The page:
• It was born out of the idea that the uplift of tribal people had to take place through a slow process of their “modernisation” even while their culture had to be preserved
  • Nehru gave his five fundamental principles for tribal development:
    • Non-imposition:-
      • People should develop along the lines of their own genius, and the imposition of alien values should be avoided.
    • TribaI rights in land and forest should be respected.
    • Teams of tribals should be trained in the work of administration and development. introducing too many outsiders into tribal territory should be avoided.
    • TribaI areas should not be overadministered or overwhelmed with a multiplicity of schemes.
    • Results should be judged not by statistics or the amount of money spent, but by the human character that is evolved.

Success:-

  • Indian constitution has some provisions for the Adivasis regions as 5th and 6th schedules.
  • National Commission of ST is an advisory body working for tribal interests.
  • Autonomy in administration of tribal areas like autonomous tribal district councils etc.
  • Cultural safegaurds like promotion of tribal heritage and their traditions etc.
  • Ministry of tribal affairs looks for their welfare.
  • Special focus on north eastern states like developmental plans, packages, youth skill development.
  • Reservation in legislature, governemnt jobs and educational institutions for their welfare and promotion.
  • Special rights under Forest Act to reside inside the forest and collect minor forest produce. No outsider allowed to reside inside forest.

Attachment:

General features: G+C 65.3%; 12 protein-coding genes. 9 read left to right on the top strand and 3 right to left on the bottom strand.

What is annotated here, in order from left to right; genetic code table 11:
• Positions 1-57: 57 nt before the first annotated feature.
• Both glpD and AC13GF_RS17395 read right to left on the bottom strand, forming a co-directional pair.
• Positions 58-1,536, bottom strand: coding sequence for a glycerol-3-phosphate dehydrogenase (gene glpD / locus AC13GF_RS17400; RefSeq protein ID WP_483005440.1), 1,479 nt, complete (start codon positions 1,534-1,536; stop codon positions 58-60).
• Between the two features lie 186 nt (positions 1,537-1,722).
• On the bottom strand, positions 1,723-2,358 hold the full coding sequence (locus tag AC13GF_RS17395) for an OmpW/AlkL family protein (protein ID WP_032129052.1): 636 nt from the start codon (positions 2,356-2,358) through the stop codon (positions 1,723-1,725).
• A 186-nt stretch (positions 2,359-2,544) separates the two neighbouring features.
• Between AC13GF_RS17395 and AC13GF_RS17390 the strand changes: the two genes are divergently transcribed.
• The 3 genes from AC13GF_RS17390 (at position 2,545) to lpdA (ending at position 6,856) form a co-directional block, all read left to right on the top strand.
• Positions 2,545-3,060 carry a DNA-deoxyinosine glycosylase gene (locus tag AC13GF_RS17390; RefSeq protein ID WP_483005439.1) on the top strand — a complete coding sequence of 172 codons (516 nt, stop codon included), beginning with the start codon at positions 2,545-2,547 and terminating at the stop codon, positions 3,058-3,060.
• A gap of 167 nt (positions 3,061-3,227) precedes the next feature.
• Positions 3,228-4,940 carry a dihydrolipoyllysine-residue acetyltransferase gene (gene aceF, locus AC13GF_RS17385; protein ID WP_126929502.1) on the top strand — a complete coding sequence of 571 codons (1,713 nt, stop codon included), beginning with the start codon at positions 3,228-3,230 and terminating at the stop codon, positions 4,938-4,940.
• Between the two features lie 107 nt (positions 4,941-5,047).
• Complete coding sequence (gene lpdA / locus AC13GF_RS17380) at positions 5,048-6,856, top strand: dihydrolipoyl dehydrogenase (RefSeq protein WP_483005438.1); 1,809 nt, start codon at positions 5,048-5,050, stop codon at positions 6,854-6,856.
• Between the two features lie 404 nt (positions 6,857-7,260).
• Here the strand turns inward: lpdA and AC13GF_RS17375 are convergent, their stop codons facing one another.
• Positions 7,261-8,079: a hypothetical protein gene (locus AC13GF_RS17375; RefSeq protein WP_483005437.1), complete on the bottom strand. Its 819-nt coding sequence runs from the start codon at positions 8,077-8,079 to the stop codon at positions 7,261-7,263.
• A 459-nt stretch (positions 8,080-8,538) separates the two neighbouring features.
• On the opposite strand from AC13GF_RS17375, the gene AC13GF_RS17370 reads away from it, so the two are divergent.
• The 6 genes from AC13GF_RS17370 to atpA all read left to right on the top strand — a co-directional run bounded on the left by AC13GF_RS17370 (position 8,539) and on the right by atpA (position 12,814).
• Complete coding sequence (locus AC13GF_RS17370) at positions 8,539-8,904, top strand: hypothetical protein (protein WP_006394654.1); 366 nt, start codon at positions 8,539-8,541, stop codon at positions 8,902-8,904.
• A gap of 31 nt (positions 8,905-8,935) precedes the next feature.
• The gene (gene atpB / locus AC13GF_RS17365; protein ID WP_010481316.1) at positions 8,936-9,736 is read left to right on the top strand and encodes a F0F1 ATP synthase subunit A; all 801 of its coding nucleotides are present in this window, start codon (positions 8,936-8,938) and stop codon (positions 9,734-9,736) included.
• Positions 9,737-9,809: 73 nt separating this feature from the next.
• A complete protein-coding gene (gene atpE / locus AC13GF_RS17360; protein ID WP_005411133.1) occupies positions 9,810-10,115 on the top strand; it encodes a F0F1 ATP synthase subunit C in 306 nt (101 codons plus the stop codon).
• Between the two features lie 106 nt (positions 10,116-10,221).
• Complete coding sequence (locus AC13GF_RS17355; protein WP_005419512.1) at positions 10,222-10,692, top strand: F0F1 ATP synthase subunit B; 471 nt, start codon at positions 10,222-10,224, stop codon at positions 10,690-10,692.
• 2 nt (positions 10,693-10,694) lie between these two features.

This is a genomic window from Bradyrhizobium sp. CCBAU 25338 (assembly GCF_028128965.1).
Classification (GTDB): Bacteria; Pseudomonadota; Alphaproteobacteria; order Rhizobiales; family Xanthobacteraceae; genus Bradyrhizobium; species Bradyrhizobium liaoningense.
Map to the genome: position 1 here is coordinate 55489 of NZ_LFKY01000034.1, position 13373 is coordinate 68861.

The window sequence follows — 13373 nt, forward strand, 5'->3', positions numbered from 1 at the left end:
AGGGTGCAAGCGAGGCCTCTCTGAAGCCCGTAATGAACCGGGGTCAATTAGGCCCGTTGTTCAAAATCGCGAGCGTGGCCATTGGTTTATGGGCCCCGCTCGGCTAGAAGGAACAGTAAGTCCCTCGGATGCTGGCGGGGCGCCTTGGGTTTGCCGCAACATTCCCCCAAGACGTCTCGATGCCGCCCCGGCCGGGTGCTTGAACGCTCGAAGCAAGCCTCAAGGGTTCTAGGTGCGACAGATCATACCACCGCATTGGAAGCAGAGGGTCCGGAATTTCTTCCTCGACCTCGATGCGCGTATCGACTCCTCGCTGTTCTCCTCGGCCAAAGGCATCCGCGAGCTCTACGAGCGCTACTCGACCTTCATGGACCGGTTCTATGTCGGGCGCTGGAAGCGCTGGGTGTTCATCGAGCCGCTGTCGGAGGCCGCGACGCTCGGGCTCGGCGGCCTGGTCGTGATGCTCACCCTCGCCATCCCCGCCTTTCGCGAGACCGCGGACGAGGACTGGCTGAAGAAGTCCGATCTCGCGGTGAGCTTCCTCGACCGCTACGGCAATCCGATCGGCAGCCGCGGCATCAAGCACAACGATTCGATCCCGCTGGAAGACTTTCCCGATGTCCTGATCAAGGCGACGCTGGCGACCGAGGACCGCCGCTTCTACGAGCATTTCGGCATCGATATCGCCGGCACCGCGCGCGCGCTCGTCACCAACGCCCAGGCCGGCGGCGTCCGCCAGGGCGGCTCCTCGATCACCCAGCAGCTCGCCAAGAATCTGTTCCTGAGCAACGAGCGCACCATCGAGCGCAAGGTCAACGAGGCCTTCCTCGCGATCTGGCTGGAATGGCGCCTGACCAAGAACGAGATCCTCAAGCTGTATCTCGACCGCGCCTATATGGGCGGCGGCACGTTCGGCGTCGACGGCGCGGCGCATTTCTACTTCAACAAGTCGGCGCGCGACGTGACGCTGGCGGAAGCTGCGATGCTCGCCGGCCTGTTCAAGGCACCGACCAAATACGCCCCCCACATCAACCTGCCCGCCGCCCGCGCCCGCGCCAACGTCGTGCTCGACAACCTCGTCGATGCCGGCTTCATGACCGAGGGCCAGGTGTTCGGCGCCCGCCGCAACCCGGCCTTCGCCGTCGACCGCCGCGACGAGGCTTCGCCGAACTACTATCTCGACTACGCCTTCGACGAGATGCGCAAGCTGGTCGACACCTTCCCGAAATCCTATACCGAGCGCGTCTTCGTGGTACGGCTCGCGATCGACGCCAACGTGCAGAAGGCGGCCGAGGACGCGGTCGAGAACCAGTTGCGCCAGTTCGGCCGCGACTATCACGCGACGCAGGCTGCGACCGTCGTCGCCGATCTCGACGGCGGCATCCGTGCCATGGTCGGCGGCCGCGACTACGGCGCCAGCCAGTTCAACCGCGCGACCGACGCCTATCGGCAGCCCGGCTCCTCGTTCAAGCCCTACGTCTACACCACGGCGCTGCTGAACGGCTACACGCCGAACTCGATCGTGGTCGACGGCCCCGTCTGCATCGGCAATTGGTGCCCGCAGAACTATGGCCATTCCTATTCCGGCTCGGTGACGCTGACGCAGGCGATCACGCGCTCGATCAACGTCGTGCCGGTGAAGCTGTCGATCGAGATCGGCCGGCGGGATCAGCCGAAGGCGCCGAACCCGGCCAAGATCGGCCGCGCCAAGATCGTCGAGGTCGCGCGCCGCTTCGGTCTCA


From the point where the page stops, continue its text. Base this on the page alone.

• Fundamental Rights to protect their culture, language, dialects, freedom to worship
  • Provision made by Government that no land belonging to ST can be purchased by non-ST to solve the issue of land grabbing from STs.

Failures:-

  • According to experts whenever the Adivasis protest against unjust policies of the state, they are given some rights on paper to keep them silent.
  • Their livelihood resources were snatched in the name of national interest and no support was provided to them .
  • Adivasis’ indigenous method of development was never counted by people of the mainstream of the society and the corporate development model was imposed on them instead.
  • In the last 6 decades, many policies were made, which displaced, dispossessed and deprived the Adivasis from their livelihood resources but rehabilitation was never a concern for the Indian government
  • Respect for tribal customs:-
    • Adivasi tradition, culture and customs were never accepted wholeheartedly.
    • The tradition, culture and ethos, which are based on community living, equality for all and need based economy were always neglected, depicted as the worst and destroyed in many ways.
    • Similarly, the religion of Adivasis was not recognized by the Indian constitution .As a result, thousands of the Adivasis accepted other religions, religious enmity was created among them and thousands of their sacred groves were destroyed in the name of ‘development’.